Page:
Annex Newsflash 2005-18 May 4, 2005
Updated 5/14/05, 12:45 PM PDT (adds "IBM, Dell charts")
Analysis of New Stock Buyback Trends
The Phantom Is Back
After a Three-year Lull, Stock Buybacks Are Soaring Again, Spurred by IBM's and Other IT Industry Leaders' Spending
PHOENIX, May 4 – Like an orchestra directed by the Phantom of the Opera's invisible hand, the nation's largest companies went on a spending binge in 1995. They started buying themselves. In droves. Ten years later, the stock buybacks are booming once again. In the fourth quarter of 2004, for example, the Federal Reserve Board's funds flow data show that non-financial corporations acquired about $395 billion in equity on an annualized basis. That's nearly a six-fold increase over the fourth quarter of 2003 (see the chart).
The Standard & Poor's figures confirm this trend. The S&P 500 spent a record $66.4 billion on share repurchases in the fourth quarter of last year, 37% more than the previous high of $48.6 billion, set in the first quarter of 2000, just as the dot.com bubble was about to burst. The latest figure is also up 72% from the fourth quarter of 2003, according to S&P's April 7 release.
Perverse and Pervasive
Since 1995, the stock buybacks have morphed from "corporate cabbage patch dolls" (i.e., a fad, as we put it seven years ago), to one of the most perverse and pervasive stock market schemes in history.
Perverse, because instead of investing in new products and services, Corporate America followed the Phantom of the Casino's advice and lined Wall Street's pockets with at least $1.2 trillion of stock buybacks (see the chart).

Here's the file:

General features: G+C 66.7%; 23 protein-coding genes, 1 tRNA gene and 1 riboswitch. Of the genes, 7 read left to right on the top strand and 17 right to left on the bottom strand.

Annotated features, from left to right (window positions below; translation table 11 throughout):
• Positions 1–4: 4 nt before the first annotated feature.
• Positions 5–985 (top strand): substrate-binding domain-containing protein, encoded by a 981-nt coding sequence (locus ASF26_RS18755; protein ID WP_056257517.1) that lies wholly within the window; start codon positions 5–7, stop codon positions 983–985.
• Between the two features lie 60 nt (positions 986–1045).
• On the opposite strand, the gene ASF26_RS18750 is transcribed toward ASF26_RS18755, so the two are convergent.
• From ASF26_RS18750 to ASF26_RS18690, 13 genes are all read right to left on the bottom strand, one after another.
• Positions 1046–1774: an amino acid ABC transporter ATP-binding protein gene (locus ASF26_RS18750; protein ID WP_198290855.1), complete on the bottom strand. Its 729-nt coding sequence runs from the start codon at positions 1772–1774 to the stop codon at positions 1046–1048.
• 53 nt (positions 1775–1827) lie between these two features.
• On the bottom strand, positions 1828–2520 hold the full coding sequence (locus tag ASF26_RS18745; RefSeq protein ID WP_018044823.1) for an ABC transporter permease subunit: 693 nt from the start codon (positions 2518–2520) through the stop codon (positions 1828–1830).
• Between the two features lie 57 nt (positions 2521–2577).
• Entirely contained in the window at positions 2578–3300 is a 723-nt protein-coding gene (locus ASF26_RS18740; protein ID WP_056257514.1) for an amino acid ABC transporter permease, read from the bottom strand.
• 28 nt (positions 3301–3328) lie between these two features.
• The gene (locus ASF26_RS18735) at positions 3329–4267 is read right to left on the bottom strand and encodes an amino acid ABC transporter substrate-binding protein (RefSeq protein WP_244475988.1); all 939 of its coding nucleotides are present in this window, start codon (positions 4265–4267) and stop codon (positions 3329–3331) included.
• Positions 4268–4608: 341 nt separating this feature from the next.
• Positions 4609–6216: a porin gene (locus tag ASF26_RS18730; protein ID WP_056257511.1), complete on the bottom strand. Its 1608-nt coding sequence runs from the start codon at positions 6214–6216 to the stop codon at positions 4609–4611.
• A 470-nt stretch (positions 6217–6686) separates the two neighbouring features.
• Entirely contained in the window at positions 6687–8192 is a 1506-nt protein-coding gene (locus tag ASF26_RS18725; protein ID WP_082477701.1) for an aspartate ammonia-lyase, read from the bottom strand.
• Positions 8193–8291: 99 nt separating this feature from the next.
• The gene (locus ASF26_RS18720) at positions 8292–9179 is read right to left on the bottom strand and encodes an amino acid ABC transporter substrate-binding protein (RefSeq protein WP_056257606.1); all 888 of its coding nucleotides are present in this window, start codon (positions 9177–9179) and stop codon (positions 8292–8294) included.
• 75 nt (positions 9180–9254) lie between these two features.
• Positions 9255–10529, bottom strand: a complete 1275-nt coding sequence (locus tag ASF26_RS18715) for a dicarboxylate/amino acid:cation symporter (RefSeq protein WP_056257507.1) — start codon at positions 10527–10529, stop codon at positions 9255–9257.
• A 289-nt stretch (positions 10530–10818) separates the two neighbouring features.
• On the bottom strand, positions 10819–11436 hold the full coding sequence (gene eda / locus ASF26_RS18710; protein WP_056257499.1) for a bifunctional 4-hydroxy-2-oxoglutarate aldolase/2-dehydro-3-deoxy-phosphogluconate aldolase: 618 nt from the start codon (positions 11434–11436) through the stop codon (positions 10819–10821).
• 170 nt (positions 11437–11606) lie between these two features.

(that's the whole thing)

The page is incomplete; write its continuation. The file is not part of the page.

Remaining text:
Perverse, because the buybacks rewarded only the former shareholders at the expense of the loyal "buy and hold" ones.
Perverse, because the companies were buying back their shares by the billions as their officers were selling them by the millions or even billions in some cases (conflict of interest, anyone? - see the chart).
Perverse, because the big sellers were typically large institutional investors whose analysts would laud the company, thus boosting its stock price.
Pervasive, because hundreds of S&P companies took part in the scam, led by IBM, Intel, Microsoft and other IT industry giants. By letting others (Wall Street) invest their money, they proved that they had more cash than brains. Microsoft's July 2004 $75 billion buyback/dividend combination is a case in point.
Sadly, the IT companies led all other business sectors in this Wall Street-cooked up borsht of greed and conflict of interest. Representing about 15% of the S&P 500 market value, the IT sector accounted for 26% of the 2004 stock buybacks. Six of the top 10 companies on the S&P buyback list were IT firms.